Monthly Archives: February 2006

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Attention, geeks — I’ve got computer woes.

This afternoon, I (rather stupidly) spilled coffee all over my desktop keyboard. I managed to dry/shake out most of the intruding fluid off the keys — but now my keyboard is acting funky.

Everything was okay for the first hour or so after the spill, but then, whenever I would press a key, it would act as if I was pressing control+the key. (for example: I’d press “i” and it would act as if I pressed control+i and would turn on the italics macro)

I restarted the computer, and when I did, then the keyboard wouldn’t respond AT all. So, I tried replacing the keyboard with an older one we have around the house, and it wouldn’t work, either.

Luckily, I have a USB port-replicator, and so now I’m plugging in the keyboard through that, and not the regular keyboard port (that doesn’t appear to be working). Apparently, while composing this, my Dell keyboard lost its ability to use the space key, so I’m on the old keyboard.

Could I have shorted out the keyboard port in my coffee spillage? What’s the next step for me to do? This port-replicator deal is working for now, but I’d rather be able to plug in my keyboard directly.

This is my first spillage incident, involving computers. While I’m *so glad* it was a keyboard, and NOT my laptop, it’s still really frustrating.


Today’s reading

… will be from Yann Martel’s Life of Pi (page 78):

There are always those who take it upon themselves to defend God, as if Ultimate Reality, as if the sustaining frame of existence, were something weak and helpless. These people walk by a widow deformed by leprosy begging for a few paise, walk by children dressed in rags living in the street, and they think, “Business as usual.” But if they perceive a slight against God, it is a different story. Their faces go red, their chests heave mightily, they sputter angry words. The degree of their indignation is astonishing. Their resolve is frightening.

These people fail to realize that it is on the inside that God must be defended, not on the outside. They should direct their anger at themselves. For evil in the open is but evil from within that has been let out. The main battlefield for good is not the open ground of the public arena but the small clearing of each heart. Meanwhile, the lot of widows and homeless children is very hard, and it is to their defence, not God’s, that the self-righteous should rush.

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News roundup:

  • Pentagon: Iraqi Troops Downgraded: The only Iraqi battalion capable of fighting without U.S. support has been downgraded to a level requiring them to fight with American troops backing them up, the Pentagon said Friday.
  • US agrees not to fund abstinence program: The federal government agreed to stop funding a nationwide program that promotes teen abstinence to settle a lawsuit alleging the money was used for Christian proselytizing.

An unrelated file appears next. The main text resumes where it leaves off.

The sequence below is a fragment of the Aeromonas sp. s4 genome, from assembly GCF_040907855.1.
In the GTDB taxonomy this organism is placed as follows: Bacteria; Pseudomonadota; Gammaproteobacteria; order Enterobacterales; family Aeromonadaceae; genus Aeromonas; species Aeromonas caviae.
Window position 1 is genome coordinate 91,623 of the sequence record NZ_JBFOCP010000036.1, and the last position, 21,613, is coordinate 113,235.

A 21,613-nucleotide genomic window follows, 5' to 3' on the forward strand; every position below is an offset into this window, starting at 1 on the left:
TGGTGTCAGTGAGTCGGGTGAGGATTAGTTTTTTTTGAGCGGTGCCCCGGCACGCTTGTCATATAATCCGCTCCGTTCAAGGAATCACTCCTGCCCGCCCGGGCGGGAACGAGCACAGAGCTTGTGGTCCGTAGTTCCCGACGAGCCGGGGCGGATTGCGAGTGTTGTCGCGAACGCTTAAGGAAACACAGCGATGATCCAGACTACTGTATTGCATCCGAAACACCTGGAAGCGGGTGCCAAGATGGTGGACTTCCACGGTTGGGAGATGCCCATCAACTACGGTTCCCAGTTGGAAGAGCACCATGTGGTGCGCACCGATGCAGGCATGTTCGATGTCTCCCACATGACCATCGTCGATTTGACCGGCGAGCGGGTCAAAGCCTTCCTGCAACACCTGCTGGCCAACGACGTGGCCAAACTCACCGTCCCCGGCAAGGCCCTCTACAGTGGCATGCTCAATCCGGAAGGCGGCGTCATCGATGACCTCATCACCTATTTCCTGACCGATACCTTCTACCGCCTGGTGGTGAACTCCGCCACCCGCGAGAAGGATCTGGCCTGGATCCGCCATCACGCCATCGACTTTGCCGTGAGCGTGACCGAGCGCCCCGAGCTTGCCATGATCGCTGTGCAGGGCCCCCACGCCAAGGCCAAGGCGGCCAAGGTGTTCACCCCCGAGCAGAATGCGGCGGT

• Barrier Methods: Why it’s so hard to get birth control at Planned Parenthood: Conservatives paint Planned Parenthood as an abortion mill and birth-control factory, an institution that doles out emergency contraception to teenage girls like Halloween candy. But a few years ago, I realized birth control wasn’t quite as easy to get as I (or the religious right) thought.

    [...] And the president’s appropriations for the program have stagnated. Right now, Title X’s annual allotment is $283 million a year; if it kept pace with inflation, that number would be $693 million. But instead of increasing funding, the Bush administration is funneling money to abstinence-only education, which doesn’t provide information on contraception — or health care.

(incidentially, more insurance companies cover the costs of Viagra than will cover the costs of birth control pills)

Ohio Republicans banned from adopting children?

If an Ohio lawmaker’s proposal becomes state law, Republicans would be barred from being adoptive parents.

State Sen. Robert Hagan sent out e-mails to fellow lawmakers late Wednesday night, stating that he intends to “introduce legislation in the near future that would ban households with one or more Republican voters from adopting children or acting as foster parents.” The e-mail ended with a request for co-sponsorship.

On Thursday, the Youngstown Democrat said he had not yet found a co-sponsor.

Hagan said his “tongue was planted firmly in cheek” when he drafted the proposed legislation. However, Hagan said that the point he is trying to make is nonetheless very serious.

Hagan said his legislation was written in response to a bill introduced in the Ohio House this month by state Rep. Ron Hood, R-Ashville, that is aimed at prohibiting gay adoption.

“We need to see what we are doing,” said Hagan, who called Hood’s proposed bill blatantly discriminatory and extremely divisive. Hagan called Hood and the eight other conservative House Republicans who backed the anti-gay adoption bill “homophobic.”

Hood’s bill, which does not have support of House leadership, seeks to ban children from being placed for adoption or foster care in homes where the prospective parent or a roommate is homosexual, bisexual or transgender.

To further lampoon Hood’s bill, Hagan wrote in his mock proposal that “credible research” shows that adopted children raised in Republican households are more at risk for developing “emotional problems, social stigmas, inflated egos, and alarming lack of tolerance for others they deem different than themselves and an air of overconfidence to mask their insecurities.”

However, Hagan admitted that he has no scientific evidence to support the above claims.

Just as “Hood had no scientific evidence” to back his assertion that having gay parents was detrimental to children, Hagan said.